Fix this by:
- Optimising your images
don’t use loads of images, and don’t make the ones you do use too large
- Upgrade your hosting
you get what you pay for when it comes to web hosting, make sure you’re getting enough
- Keep it simple
However you landed up on this page, you came here looking for more information about your website and how it may be harming your marketing. You didn’t come here for facts about badgers, pop-up ads, or even information about our Trust Velocity Matrix. I know this, because all of those are completely unrelated to the topic of this post (ok, maybe not the Trust Velocity Calculator, you should really check that out).
Fix this by: Every time you send someone to your website, make sure they’re ending up where they need to be, the first time.
Have you ever heard of the phrase, TL;DR? If not, it stands for Too Long; Didn’t Read. And you definitely don’t want for users to have that reaction to your page!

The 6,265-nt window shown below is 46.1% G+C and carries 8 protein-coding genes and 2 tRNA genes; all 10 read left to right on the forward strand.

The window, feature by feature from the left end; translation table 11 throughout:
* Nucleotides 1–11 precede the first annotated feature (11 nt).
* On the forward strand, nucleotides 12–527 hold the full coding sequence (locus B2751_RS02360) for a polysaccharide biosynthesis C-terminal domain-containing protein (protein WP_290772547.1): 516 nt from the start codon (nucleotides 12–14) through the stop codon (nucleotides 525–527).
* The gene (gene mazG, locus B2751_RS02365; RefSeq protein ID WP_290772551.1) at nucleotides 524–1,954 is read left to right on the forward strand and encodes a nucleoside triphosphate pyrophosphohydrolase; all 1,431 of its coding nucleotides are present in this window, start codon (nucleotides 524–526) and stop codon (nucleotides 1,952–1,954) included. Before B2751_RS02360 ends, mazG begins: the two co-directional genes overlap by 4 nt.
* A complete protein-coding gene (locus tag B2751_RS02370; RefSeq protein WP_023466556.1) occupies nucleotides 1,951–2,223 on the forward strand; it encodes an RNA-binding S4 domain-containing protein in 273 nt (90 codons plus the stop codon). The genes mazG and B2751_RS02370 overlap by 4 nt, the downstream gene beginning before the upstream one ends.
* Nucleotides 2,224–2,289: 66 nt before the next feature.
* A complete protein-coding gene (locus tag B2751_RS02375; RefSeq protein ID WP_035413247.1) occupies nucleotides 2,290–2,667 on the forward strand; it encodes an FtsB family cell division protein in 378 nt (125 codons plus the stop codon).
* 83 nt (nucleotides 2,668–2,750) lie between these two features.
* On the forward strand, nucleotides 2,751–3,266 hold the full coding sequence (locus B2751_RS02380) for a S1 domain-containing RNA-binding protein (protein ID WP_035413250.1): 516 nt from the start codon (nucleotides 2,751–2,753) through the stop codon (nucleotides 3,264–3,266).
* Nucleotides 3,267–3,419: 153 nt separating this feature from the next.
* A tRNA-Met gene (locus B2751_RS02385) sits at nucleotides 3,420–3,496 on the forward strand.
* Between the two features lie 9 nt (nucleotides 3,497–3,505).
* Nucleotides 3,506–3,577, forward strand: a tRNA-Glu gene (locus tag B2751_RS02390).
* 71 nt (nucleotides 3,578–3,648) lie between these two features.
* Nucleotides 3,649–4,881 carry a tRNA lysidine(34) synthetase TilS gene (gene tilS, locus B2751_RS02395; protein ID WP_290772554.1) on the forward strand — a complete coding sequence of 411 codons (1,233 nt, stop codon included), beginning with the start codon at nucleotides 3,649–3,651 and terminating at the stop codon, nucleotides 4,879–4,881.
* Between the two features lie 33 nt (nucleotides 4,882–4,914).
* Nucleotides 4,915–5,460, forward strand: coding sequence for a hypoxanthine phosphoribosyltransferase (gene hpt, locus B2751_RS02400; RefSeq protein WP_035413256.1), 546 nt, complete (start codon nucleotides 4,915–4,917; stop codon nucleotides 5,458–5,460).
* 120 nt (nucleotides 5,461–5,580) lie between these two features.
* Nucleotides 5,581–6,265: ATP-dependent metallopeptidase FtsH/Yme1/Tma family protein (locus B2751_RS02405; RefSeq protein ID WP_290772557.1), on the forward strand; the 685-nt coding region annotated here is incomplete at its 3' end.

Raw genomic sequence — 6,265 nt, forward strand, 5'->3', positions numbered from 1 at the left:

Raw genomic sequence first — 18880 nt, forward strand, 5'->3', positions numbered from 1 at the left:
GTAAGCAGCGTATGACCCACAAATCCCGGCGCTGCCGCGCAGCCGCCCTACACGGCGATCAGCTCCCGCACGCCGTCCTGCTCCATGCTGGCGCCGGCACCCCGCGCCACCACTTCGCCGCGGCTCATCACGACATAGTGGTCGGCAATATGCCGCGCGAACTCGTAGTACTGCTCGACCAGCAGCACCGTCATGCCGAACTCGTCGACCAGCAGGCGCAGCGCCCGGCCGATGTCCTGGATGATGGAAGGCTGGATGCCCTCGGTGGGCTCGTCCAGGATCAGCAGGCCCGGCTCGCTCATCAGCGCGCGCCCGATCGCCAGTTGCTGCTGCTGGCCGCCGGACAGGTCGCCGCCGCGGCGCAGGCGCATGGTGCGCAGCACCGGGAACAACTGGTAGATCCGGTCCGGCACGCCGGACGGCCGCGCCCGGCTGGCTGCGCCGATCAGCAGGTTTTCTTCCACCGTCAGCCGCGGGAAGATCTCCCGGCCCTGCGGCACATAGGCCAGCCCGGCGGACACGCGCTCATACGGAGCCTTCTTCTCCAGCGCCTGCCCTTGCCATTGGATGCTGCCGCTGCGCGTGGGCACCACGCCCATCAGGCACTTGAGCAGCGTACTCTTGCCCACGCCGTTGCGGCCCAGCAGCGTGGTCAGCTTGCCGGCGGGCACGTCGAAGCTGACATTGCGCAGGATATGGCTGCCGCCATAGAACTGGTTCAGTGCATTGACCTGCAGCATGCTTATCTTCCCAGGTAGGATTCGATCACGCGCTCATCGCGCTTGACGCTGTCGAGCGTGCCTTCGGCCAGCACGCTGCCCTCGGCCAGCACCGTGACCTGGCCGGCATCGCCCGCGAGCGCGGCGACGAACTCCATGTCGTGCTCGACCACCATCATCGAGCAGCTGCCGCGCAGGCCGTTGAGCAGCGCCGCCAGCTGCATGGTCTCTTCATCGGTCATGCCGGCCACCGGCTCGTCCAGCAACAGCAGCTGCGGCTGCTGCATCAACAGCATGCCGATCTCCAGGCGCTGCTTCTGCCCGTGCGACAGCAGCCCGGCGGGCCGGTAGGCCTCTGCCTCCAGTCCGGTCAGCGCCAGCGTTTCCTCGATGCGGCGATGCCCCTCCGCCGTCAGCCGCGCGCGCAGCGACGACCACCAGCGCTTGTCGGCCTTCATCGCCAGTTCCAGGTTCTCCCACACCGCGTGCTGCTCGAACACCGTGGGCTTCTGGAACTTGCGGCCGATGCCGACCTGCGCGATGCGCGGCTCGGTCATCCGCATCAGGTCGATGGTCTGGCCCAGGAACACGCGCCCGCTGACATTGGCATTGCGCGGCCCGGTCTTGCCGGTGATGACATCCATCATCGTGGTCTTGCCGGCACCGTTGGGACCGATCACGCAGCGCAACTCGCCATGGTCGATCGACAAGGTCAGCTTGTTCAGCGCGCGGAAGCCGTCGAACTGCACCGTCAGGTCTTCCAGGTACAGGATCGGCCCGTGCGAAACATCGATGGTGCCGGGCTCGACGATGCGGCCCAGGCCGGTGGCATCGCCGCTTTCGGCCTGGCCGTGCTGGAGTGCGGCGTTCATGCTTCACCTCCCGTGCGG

The difference between skimmable content (like this blog) and a big ol’ wall of text is breaking it up with visuals, design elements, headings and subheadings. If you don’t have that, it’s honestly taxing on the brain to have to read, meaning that users will quit on you long before you’ve gotten to the point.
Fix this by: having someone that’s never seen your website before look at it for 5 seconds, then ask them if they got the point. If they didn’t grasp what that page was trying to say in that time, you need a rethink on your layout and design.